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Sylvia Westall, Dominic Evans01 Feb 2013 00:00
President Bashar al-Assad. (AFP)
He would have the talks outside Syria if the authorities released tens of thousands of detainees.
Syrian officials said this week that political opposition figures could return to Damascus for "national dialogue" and that any charges against them would be dropped.
That followed a speech Assad gave three weeks ago in which he called for reconciliation talks, although he said there would be no dialogue with opponents he called "terrorists".
Assad has been trying to crush an uprising that began in March 2011 with mainly peaceful political protests but that has escalated into a civil war resulting in 60 000 deaths.
His comments were dismissed by most opposition figures, who insist on his departure as a precondition for talks, but Alkhatib appeared to soften that position slightly.
"I am prepared to sit down directly with representatives of the Syrian regime in Cairo, Tunis or Istanbul," Alkhatib said on his Facebook page on Wednesday.
He set out two conditions of his own: the release of 160 000 detainees held in Syrian prisons and intelligence facilities, and instructions to Syrian embassies to issue new passports to Syrians whose documents had expired.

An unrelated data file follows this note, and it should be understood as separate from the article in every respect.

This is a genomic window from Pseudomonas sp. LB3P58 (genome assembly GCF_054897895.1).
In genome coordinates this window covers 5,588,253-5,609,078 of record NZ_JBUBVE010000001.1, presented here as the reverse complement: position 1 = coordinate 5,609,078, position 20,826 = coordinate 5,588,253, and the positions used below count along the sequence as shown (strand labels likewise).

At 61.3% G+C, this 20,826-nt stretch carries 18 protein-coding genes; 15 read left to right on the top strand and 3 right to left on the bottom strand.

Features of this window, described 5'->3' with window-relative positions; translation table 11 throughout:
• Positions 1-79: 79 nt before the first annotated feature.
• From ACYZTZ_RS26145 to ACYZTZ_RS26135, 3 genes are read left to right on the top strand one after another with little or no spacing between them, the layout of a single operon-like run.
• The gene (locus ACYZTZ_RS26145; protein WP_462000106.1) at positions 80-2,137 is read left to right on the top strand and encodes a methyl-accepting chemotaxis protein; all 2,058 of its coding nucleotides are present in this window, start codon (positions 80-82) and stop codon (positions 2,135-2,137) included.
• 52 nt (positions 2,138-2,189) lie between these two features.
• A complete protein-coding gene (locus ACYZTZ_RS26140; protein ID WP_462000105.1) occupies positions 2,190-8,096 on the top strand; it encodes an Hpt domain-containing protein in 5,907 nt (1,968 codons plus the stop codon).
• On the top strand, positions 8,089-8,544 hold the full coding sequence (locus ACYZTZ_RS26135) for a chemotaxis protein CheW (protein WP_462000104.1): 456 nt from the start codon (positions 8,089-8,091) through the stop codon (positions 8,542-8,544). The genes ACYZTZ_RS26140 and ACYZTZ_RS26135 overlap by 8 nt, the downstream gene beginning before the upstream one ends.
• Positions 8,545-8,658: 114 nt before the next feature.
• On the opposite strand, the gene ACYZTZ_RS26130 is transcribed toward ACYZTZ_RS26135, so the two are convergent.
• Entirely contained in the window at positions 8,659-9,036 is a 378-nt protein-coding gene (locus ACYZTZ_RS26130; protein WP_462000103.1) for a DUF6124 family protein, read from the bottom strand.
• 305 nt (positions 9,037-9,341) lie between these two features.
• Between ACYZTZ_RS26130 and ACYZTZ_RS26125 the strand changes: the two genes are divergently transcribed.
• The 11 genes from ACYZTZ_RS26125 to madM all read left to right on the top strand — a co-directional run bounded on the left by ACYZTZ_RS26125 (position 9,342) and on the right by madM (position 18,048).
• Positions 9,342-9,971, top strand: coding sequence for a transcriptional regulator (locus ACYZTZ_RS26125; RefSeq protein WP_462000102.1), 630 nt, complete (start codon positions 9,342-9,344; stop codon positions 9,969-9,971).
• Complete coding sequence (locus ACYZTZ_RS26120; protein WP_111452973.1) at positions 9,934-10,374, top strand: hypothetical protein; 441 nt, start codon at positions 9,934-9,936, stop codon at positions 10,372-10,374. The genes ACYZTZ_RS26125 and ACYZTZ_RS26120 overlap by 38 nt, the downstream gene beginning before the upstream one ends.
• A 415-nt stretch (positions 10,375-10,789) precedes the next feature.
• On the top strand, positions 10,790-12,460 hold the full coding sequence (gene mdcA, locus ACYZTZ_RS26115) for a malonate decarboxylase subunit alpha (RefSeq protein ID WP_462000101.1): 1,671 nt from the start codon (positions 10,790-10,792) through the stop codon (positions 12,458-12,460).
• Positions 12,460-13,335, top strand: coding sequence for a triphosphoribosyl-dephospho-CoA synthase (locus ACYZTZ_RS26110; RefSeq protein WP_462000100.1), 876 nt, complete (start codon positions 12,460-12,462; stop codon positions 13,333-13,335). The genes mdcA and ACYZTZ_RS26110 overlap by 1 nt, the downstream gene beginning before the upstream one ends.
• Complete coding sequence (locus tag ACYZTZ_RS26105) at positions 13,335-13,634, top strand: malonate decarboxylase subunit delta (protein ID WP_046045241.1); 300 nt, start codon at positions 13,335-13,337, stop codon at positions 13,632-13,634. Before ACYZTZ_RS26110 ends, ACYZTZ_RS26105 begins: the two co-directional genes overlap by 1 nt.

Underlining the continued rifts among Assad's foes, the opposition Syrian National Council immediately distanced itself from his comments.
"The Syrian people are paying a high price to obtain their right to full freedom … The Syrian National Council affirms its absolute commitment to the Syrian people's will and rejects any settlement with the Syrian regime or negotiation with it."
In early January, Assad announced plans for a reconciliation conference with opposition figures "who have not betrayed Syria", though he said there must first be an end to regional funding and arming of rebels fighting to overthrow him.
"Should we speak to gangs recruited abroad that follow the orders of foreigners? Should we have official dialogue with a puppet made by the West, which has scripted its lines?" he said.
Denouncing "unrelenting horrors" in Syria, United Nations secretary general Ban Ki-moon appealed on Wednesday for an end to the violence and for more aid to address a situation he said was catastrophic and worsening by the day.
"How many more people will be killed if the current situation continues?" he asked, addressing a donors conference in Kuwait aimed at raising money for UN humanitarian work. "I appeal to all sides and particularly the Syrian government to stop the killing … in the name of humanity, stop the killing."
Syrian activists said more than 100 people were found shot dead with their hands bound in the embattled northern city of Aleppo on Tuesday, the latest reported massacre during the course of the conflict.
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